Cybercriminals use fake foundations to target Uyghur Minority


The Uyghur community in China and Pakistan has been the target of a long-running espionage campaign that involved luring them into downloading a Windows backdoor in order to capture sensitive data from their computers.


The campaign exploited United Nations (UN) branding to target the victims, according to researchers from Check Point Research (CPR) and Kaspersky’s GReAT team.


The Uyghurs, a Turkic ethnic group in China’s Xinjiang region, were the target of the campaign, which was thought to be carried out by a Chinese-speaking threat actor.


Phishing documents using the emblem of the United Nations Human Rights Council (UNHRC) are emailed to the targets.


The document, dubbed UgyhurApplicationList.docx, contains fraudulent information on human rights breaches.



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Source: CPR (Delivery document carrying the UNHCR logo)



VBA macro code checks the PC’s architecture and downloads either a 32- or 64-payload if the victim enables editing while opening the file.


The file “OfficeUpdate.exe” is shellcode that retrieves and loads a remote payload, although the IP address was unavailable at the time of study.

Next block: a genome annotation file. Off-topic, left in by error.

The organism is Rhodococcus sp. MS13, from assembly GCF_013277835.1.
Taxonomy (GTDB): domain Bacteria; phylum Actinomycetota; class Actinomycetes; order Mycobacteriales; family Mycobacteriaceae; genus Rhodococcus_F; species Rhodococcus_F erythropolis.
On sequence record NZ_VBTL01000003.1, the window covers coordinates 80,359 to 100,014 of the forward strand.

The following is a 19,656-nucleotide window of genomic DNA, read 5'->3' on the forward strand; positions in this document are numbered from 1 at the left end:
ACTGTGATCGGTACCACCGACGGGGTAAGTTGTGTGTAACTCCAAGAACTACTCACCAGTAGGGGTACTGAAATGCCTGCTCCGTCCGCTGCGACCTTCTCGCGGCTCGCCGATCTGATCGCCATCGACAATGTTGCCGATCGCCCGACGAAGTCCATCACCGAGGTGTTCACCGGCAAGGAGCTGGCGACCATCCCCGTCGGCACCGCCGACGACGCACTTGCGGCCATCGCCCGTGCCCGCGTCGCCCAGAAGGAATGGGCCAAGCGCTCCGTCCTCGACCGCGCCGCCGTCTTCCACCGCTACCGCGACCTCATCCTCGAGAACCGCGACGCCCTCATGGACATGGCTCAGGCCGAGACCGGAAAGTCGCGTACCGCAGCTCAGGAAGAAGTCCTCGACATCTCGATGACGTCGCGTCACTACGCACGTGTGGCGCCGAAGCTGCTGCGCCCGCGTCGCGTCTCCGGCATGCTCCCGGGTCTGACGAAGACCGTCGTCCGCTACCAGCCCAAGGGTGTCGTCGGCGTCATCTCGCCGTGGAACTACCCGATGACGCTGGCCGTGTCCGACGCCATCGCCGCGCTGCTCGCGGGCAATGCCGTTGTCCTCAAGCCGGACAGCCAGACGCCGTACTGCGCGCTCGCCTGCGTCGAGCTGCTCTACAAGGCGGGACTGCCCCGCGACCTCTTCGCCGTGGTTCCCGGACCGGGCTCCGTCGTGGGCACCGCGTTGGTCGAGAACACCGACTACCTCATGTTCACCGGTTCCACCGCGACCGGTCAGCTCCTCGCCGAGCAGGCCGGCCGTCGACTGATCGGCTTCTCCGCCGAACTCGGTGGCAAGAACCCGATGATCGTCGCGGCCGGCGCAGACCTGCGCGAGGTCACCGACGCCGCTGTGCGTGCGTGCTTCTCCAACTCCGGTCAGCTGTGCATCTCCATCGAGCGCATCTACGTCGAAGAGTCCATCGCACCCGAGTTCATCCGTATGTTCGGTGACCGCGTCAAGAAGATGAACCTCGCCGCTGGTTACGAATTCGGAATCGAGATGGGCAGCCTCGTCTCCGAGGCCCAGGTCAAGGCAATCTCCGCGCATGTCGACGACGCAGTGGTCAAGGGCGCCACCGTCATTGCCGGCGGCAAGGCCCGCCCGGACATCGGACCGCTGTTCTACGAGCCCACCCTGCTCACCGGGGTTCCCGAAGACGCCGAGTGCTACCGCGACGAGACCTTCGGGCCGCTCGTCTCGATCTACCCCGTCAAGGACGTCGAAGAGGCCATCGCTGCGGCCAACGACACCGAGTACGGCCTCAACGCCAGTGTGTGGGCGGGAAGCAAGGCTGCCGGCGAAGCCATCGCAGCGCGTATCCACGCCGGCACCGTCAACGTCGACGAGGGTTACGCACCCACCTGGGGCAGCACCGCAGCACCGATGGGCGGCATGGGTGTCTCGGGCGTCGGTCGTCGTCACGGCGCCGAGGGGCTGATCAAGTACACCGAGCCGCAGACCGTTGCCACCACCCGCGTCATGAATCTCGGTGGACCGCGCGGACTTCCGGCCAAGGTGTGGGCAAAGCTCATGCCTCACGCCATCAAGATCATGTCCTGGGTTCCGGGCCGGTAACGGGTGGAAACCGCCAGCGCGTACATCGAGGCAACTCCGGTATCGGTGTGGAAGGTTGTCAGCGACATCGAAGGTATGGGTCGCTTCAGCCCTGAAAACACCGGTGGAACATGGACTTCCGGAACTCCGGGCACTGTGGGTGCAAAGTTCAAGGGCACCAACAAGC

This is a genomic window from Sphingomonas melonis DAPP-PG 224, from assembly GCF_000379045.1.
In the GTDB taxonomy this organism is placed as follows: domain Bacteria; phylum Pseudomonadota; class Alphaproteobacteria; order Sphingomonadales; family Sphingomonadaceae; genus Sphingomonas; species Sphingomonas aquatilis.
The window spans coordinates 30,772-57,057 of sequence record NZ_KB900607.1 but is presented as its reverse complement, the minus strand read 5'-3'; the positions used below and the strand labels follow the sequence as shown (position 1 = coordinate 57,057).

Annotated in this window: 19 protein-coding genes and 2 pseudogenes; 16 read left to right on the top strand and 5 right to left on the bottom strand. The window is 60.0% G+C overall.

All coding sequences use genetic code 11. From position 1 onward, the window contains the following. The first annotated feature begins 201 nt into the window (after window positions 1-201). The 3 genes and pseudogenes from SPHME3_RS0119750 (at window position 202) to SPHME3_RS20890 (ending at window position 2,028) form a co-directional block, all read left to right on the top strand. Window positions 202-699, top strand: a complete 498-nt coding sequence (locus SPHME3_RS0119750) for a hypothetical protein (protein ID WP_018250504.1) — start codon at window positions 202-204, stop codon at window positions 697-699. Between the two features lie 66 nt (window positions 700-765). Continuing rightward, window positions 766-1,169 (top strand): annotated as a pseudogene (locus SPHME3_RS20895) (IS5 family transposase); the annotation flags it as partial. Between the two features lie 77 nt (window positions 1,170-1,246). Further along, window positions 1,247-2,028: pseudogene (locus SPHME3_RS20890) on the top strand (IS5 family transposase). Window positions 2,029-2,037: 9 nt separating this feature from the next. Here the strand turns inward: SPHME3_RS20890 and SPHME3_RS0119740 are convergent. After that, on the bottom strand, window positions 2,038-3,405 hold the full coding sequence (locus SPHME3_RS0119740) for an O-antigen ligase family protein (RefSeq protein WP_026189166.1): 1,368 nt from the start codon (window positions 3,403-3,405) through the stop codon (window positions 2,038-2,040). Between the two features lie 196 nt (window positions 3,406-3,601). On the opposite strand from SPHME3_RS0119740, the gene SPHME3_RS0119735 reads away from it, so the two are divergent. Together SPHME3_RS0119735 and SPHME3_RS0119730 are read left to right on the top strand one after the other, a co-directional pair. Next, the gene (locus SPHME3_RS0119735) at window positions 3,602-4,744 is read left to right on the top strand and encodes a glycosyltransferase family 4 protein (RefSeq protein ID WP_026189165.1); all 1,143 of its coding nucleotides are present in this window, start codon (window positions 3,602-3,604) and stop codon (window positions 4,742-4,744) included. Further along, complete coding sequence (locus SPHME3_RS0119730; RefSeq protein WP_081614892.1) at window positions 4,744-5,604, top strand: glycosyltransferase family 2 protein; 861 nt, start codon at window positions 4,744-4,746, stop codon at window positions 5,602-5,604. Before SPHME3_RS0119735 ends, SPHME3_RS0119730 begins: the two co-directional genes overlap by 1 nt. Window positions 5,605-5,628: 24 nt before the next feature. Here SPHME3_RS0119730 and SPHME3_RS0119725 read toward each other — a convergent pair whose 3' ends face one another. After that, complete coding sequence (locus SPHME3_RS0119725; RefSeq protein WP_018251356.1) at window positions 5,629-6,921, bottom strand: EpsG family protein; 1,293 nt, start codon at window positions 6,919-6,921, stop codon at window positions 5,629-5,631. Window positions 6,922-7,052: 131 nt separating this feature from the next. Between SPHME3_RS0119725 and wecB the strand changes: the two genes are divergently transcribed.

The domains linked to the malicious email attachment, on the other hand, led to a malicious website that was used to distribute malware under the appearance of a fraudulent human rights organization.


The domain “Turkic Culture and Heritage Foundation” (TCAHF) claims to work for “Tukric culture and human rights,” yet it is a clone of, a legal civil rights organization.


This website, which is aimed toward Uyghurs looking for money, tries to get visitors to download a “security scanner” before submitting the necessary information to apply for a grant.


However, the software is a backdoor.


Although the website offered both a macOS and a Windows version, only the latter’s connection downloaded the virus.


The backdoor was discovered in two versions: WebAssistant, which was provided in May 2020, and TcahfUpdate, which was loaded in October.


Backdoors can be used to establish persistence on victim systems, conduct cyberattacks, and steal data, as well as execute extra payloads.


Victims have been found in China and Pakistan, particularly in Uyghur-populated areas.



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